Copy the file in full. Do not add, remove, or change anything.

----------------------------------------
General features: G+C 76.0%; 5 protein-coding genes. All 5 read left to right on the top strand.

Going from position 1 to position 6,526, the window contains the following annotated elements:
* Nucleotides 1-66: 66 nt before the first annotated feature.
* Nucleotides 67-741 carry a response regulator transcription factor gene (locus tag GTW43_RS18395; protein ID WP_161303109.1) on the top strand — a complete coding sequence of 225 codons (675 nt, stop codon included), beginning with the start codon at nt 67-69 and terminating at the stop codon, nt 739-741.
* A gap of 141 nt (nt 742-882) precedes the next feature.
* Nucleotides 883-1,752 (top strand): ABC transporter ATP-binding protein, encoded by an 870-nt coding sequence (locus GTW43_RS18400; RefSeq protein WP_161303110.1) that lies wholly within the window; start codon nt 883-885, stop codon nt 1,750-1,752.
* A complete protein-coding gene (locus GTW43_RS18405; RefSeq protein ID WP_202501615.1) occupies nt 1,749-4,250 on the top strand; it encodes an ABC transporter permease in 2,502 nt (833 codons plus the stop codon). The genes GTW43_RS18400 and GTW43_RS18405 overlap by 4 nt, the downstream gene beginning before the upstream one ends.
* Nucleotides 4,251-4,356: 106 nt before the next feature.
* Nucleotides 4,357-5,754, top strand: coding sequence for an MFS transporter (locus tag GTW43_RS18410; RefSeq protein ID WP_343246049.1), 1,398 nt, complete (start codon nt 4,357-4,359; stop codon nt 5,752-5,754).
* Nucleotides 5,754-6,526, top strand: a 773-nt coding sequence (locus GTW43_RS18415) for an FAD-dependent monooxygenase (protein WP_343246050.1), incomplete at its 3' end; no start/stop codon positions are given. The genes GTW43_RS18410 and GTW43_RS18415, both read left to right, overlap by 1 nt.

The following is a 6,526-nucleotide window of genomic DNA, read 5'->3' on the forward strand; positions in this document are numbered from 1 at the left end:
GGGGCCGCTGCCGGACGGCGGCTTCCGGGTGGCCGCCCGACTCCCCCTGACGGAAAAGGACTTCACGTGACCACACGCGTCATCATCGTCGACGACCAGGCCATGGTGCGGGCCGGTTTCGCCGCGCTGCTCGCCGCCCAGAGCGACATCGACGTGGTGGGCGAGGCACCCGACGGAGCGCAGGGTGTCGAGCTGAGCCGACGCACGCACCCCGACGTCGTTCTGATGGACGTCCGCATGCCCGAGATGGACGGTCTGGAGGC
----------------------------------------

General features: G+C 76.0%; 5 protein-coding genes. All 5 read left to right on the top strand.

Going from position 1 to position 6,526, the window contains the following annotated elements:
* Nucleotides 1-66: 66 nt before the first annotated feature.
* Nucleotides 67-741 carry a response regulator transcription factor gene (locus tag GTW43_RS18395; protein ID WP_161303109.1) on the top strand — a complete coding sequence of 225 codons (675 nt, stop codon included), beginning with the start codon at nt 67-69 and terminating at the stop codon, nt 739-741.
* A gap of 141 nt (nt 742-882) precedes the next feature.
* Nucleotides 883-1,752 (top strand): ABC transporter ATP-binding protein, encoded by an 870-nt coding sequence (locus GTW43_RS18400; RefSeq protein WP_161303110.1) that lies wholly within the window; start codon nt 883-885, stop codon nt 1,750-1,752.
* A complete protein-coding gene (locus GTW43_RS18405; RefSeq protein ID WP_202501615.1) occupies nt 1,749-4,250 on the top strand; it encodes an ABC transporter permease in 2,502 nt (833 codons plus the stop codon). The genes GTW43_RS18400 and GTW43_RS18405 overlap by 4 nt, the downstream gene beginning before the upstream one ends.
* Nucleotides 4,251-4,356: 106 nt before the next feature.
* Nucleotides 4,357-5,754, top strand: coding sequence for an MFS transporter (locus tag GTW43_RS18410; RefSeq protein ID WP_343246049.1), 1,398 nt, complete (start codon nt 4,357-4,359; stop codon nt 5,752-5,754).
* Nucleotides 5,754-6,526, top strand: a 773-nt coding sequence (locus GTW43_RS18415) for an FAD-dependent monooxygenase (protein WP_343246050.1), incomplete at its 3' end; no start/stop codon positions are given. The genes GTW43_RS18410 and GTW43_RS18415, both read left to right, overlap by 1 nt.

The following is a 6,526-nucleotide window of genomic DNA, read 5'->3' on the forward strand; positions in this document are numbered from 1 at the left end:
GGGGCCGCTGCCGGACGGCGGCTTCCGGGTGGCCGCCCGACTCCCCCTGACGGAAAAGGACTTCACGTGACCACACGCGTCATCATCGTCGACGACCAGGCCATGGTGCGGGCCGGTTTCGCCGCGCTGCTCGCCGCCCAGAGCGACATCGACGTGGTGGGCGAGGCACCCGACGGAGCGCAGGGTGTCGAGCTGAGCCGACGCACGCACCCCGACGTCGTTCTGATGGACGTCCGCATGCCCGAGATGGACGGTCTGGAGGC